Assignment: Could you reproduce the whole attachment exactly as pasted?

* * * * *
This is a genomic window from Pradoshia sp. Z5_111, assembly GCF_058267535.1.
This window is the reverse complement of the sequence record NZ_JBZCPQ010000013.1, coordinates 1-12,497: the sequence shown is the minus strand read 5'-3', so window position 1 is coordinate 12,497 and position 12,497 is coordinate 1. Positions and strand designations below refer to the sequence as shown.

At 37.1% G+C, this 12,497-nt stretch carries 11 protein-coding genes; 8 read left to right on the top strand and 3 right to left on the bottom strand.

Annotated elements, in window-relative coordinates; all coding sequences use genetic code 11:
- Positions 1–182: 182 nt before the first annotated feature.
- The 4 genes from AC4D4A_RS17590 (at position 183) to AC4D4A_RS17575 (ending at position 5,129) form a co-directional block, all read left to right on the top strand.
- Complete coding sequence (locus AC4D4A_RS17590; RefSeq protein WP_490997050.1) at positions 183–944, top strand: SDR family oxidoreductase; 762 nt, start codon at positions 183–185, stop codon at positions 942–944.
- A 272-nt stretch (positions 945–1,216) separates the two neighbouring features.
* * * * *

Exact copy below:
This is a genomic window from Pradoshia sp. Z5_111, assembly GCF_058267535.1.
This window is the reverse complement of the sequence record NZ_JBZCPQ010000013.1, coordinates 1-12,497: the sequence shown is the minus strand read 5'-3', so window position 1 is coordinate 12,497 and position 12,497 is coordinate 1. Positions and strand designations below refer to the sequence as shown.

At 37.1% G+C, this 12,497-nt stretch carries 11 protein-coding genes; 8 read left to right on the top strand and 3 right to left on the bottom strand.

Annotated elements, in window-relative coordinates; all coding sequences use genetic code 11:
- Positions 1–182: 182 nt before the first annotated feature.
- The 4 genes from AC4D4A_RS17590 (at position 183) to AC4D4A_RS17575 (ending at position 5,129) form a co-directional block, all read left to right on the top strand.
- Complete coding sequence (locus AC4D4A_RS17590; RefSeq protein WP_490997050.1) at positions 183–944, top strand: SDR family oxidoreductase; 762 nt, start codon at positions 183–185, stop codon at positions 942–944.
- A 272-nt stretch (positions 945–1,216) separates the two neighbouring features.